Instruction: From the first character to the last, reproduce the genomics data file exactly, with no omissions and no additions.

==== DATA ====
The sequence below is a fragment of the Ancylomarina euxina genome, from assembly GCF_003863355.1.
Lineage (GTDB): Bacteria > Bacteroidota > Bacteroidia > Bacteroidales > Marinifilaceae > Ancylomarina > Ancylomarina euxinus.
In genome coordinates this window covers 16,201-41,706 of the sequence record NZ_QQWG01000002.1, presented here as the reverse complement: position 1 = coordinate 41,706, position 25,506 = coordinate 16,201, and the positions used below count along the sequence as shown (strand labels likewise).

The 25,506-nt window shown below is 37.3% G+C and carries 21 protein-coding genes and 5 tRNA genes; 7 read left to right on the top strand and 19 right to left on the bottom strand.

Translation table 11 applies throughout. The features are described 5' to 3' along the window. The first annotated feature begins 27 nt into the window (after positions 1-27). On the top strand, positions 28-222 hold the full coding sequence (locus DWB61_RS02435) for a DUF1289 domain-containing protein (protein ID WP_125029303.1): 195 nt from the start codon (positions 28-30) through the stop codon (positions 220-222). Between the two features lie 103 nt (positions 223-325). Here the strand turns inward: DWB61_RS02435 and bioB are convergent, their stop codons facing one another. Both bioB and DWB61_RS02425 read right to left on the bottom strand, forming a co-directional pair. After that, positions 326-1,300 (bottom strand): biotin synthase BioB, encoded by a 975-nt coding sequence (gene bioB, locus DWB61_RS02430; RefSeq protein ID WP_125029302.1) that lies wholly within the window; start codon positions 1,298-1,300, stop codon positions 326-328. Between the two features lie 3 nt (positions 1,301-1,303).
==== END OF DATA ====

The sequence below is a fragment of the Ancylomarina euxina genome, from assembly GCF_003863355.1.
Lineage (GTDB): Bacteria > Bacteroidota > Bacteroidia > Bacteroidales > Marinifilaceae > Ancylomarina > Ancylomarina euxinus.
In genome coordinates this window covers 16,201-41,706 of the sequence record NZ_QQWG01000002.1, presented here as the reverse complement: position 1 = coordinate 41,706, position 25,506 = coordinate 16,201, and the positions used below count along the sequence as shown (strand labels likewise).

The 25,506-nt window shown below is 37.3% G+C and carries 21 protein-coding genes and 5 tRNA genes; 7 read left to right on the top strand and 19 right to left on the bottom strand.

Translation table 11 applies throughout. The features are described 5' to 3' along the window. The first annotated feature begins 27 nt into the window (after positions 1-27). On the top strand, positions 28-222 hold the full coding sequence (locus DWB61_RS02435) for a DUF1289 domain-containing protein (protein ID WP_125029303.1): 195 nt from the start codon (positions 28-30) through the stop codon (positions 220-222). Between the two features lie 103 nt (positions 223-325). Here the strand turns inward: DWB61_RS02435 and bioB are convergent, their stop codons facing one another. Both bioB and DWB61_RS02425 read right to left on the bottom strand, forming a co-directional pair. After that, positions 326-1,300 (bottom strand): biotin synthase BioB, encoded by a 975-nt coding sequence (gene bioB, locus DWB61_RS02430; RefSeq protein ID WP_125029302.1) that lies wholly within the window; start codon positions 1,298-1,300, stop codon positions 326-328. Between the two features lie 3 nt (positions 1,301-1,303).